By Ann Jamieson
Reprinted with permission from Ann Jamieson
When his long, but not particularly illustrious, racing career ended with a bowed tendon, Monday Morning was sent to the slaughterhouse. At least, that was the plan. Two trucks pulled up to the barn Monday was housed in. One was headed to the killers. The other one was taking some mares that had been purchased as broodmares to their new home.
Monday got on the truck with the mares.
When Monday got off the truck at the new place, the owner looked at him and thought, “Well, he’s awful pretty, but he’s not a mare.” With his nearly black coat and beautiful eye, Monday was stunning. The mares moved into their new home. So did Monday.
Monday’s bowed tendon made him dead lame. Luckily, because of his beauty and his sweetness, the woman decided to keep him. She rested him for a year to give the leg a chance to heal.
The time off worked. Monday came back sound and ready for a new career. When he started back in work, his owner discovered she had a horse with extraordinary talent. Although she realized she didn’t have the money to bring him along and unleash his potential, she knew exactly who to call. She had heard about Andrew Lustig, a young trainer who worked with hunters and ponies. Taking a rescued off-the-track racehorse (Conversation Piece), Andrew had shown him to Horse of the Year honors in the hunters. He was the man she wanted. With him, Monday would have a chance at greatness.
Monday’s first brush with death was merely the start of a series of occurrences which would prove Monday catlike in the number of lives he had.
He was shipped down to Jacksonville, Florida, from New York in 1993, the year and the exact time of The Perfect Storm (The Storm of the Century). The two-horse trailer carrying Monday, clipped and without a blanket, got stuck in a snowdrift on the highway. Fearing for his life, his owner took him off the trailer and they started walking, searching for a warm place for the night. After a mile or so she found a barn and walked up to the house, where she asked the farmer for help. He had horse blankets and a barn for Monday. For the second time, Monday cheated death.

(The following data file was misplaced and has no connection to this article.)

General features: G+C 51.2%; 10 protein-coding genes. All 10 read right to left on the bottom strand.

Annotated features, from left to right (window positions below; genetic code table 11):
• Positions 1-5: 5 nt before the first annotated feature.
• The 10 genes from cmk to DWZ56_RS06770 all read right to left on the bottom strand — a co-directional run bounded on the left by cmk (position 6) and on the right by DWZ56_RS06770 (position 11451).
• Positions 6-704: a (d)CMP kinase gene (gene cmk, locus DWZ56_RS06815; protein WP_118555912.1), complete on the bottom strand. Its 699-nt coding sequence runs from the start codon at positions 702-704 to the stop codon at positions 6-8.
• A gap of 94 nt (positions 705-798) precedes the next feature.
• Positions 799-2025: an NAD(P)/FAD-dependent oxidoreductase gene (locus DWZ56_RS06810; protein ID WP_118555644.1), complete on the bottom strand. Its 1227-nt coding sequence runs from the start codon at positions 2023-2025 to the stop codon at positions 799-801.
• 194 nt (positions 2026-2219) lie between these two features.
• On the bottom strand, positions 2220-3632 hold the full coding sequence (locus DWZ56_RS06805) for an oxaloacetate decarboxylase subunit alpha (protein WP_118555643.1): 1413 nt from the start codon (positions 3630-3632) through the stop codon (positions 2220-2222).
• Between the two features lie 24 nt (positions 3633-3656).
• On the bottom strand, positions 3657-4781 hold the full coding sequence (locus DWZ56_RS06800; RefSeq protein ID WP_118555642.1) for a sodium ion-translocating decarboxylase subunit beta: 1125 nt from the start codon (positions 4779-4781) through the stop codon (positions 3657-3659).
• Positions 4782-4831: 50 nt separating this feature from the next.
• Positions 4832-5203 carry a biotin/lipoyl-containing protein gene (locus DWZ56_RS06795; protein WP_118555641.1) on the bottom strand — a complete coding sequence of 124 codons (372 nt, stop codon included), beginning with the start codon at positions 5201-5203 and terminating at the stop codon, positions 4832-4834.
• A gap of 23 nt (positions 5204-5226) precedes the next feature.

The farmer’s name was Baxter; in honor of his hospitality, Monday’s owner gave him that name.
When Baxter arrived safely in Florida, Andrew instantly liked him and arranged for a client of his to purchase him. Andrew would train the horse for free, in exchange for fifty percent interest in him.
At their first show, when he and Andrew entered the schooling area, Baxter reverted to the only job he truly knew. He raced every horse in the area, flat out running away. Andrew never made it to the show ring.
At the second show, the same thing happened. Baxter ran away with Andrew in the schooling ring. By the third show, the owner was sick and tired of paying the bills on a horse who never showed. Andrew was told to enter the ring or he would lose the ride on Baxter.
He complied. Andrew was in for the shock of his life. Instead of running away with Andrew, Baxter was instantly perfect and seemed to know exactly what to do. He acted as if he had been showing his whole life. Andrew was shocked: he has never before or since had a similar experience with another horse.
Baxter won that class, and thereafter won every class in the Pre-Green division. His bravery and classic jumping style were indisputable.
“He is,” says Andrew, “the bravest horse I’ve ever ridden in my life.” Baxter finished the season as circuit champion in the Pre-Green Hunters in Ocala.
Then, as often happens in the horse industry, Andrew and the client parted company. Unfortunately, Andrew had no written contract with his client, so he had no proof that the horse was half his. Baxter left his barn, leaving Andrew heartbroken. Andrew had lost “the most incredible horse I’ve ever worked with.”
The new trainer moved the horse into the jumper divisions. Baxter looked like a lunatic, and in addition sported a bloody mouth from the cruel bit he wore. Once again, the horse had hit a bad spot, and things only got worse when his owner went broke and quit paying Baxter’s board.
The owner of the farm where Baxter lived knew nothing about horses. When he did not receive his board fees, he went to his lawyer for advice. The lawyer obviously didn’t know anything about horses either. He recommended that Baxter not be turned out in the field, or ridden. Since “possession is nine tenths of the law,” if the owner were to steal Baxter out of the field, the farm owner would never retrieve his board fees.
The end result was that Baxter ended up no longer in a horse barn, but in a chicken coop where the roof was so low he couldn’t even lift his head. Baxter lived like that for eight months.
Once again, the horse teetered on the edge of existence. His weight and condition had dropped until he was nothing but a skeleton coated in filthy skin, pockmarked with oozing sores. When Baxter was auctioned off on the court house steps, his life was spared yet again. Andrew was there to save him.
Monday’s full story is available in For the Love of the Horse, Volume III, along with dozens of other remarkable true stories. To order a copy, or any of the four volumes, email Ann at firstname.lastname@example.org. Or you can sign up for a subscription to ahorseinyourinbox.com, where you can read Monday’s story along with over a hundred more, and a new one every week in your inbox.
*This story was originally published in the July 2022 issue of The Plaid Horse. Click here to read it now and subscribe for issues delivered straight to your door!
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